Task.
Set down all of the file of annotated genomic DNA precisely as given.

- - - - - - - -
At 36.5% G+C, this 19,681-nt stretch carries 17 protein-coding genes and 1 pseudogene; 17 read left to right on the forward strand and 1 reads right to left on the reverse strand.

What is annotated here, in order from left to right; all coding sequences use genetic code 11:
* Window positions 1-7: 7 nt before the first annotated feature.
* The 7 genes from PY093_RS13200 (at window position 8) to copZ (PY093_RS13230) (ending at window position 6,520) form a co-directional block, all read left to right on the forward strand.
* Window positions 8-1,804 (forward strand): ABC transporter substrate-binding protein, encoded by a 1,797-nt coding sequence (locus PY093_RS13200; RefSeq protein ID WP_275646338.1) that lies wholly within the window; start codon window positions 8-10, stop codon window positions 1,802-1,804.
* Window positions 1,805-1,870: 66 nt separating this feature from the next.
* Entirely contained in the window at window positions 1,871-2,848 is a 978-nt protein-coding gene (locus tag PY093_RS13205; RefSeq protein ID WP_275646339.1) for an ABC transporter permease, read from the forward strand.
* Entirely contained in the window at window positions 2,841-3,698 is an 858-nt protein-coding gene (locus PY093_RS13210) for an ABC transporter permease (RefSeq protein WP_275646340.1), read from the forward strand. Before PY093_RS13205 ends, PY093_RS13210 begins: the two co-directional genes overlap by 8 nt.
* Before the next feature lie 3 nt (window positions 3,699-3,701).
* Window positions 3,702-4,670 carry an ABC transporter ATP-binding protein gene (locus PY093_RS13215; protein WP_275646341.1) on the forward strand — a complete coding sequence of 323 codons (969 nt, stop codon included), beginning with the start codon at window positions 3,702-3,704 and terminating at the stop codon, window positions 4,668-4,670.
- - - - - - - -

At 36.5% G+C, this 19,681-nt stretch carries 17 protein-coding genes and 1 pseudogene; 17 read left to right on the forward strand and 1 reads right to left on the reverse strand.

What is annotated here, in order from left to right; all coding sequences use genetic code 11:
* Window positions 1-7: 7 nt before the first annotated feature.
* The 7 genes from PY093_RS13200 (at window position 8) to copZ (PY093_RS13230) (ending at window position 6,520) form a co-directional block, all read left to right on the forward strand.
* Window positions 8-1,804 (forward strand): ABC transporter substrate-binding protein, encoded by a 1,797-nt coding sequence (locus PY093_RS13200; RefSeq protein ID WP_275646338.1) that lies wholly within the window; start codon window positions 8-10, stop codon window positions 1,802-1,804.
* Window positions 1,805-1,870: 66 nt separating this feature from the next.
* Entirely contained in the window at window positions 1,871-2,848 is a 978-nt protein-coding gene (locus tag PY093_RS13205; RefSeq protein ID WP_275646339.1) for an ABC transporter permease, read from the forward strand.
* Entirely contained in the window at window positions 2,841-3,698 is an 858-nt protein-coding gene (locus PY093_RS13210) for an ABC transporter permease (RefSeq protein WP_275646340.1), read from the forward strand. Before PY093_RS13205 ends, PY093_RS13210 begins: the two co-directional genes overlap by 8 nt.
* Before the next feature lie 3 nt (window positions 3,699-3,701).
* Window positions 3,702-4,670 carry an ABC transporter ATP-binding protein gene (locus PY093_RS13215; protein WP_275646341.1) on the forward strand — a complete coding sequence of 323 codons (969 nt, stop codon included), beginning with the start codon at window positions 3,702-3,704 and terminating at the stop codon, window positions 4,668-4,670.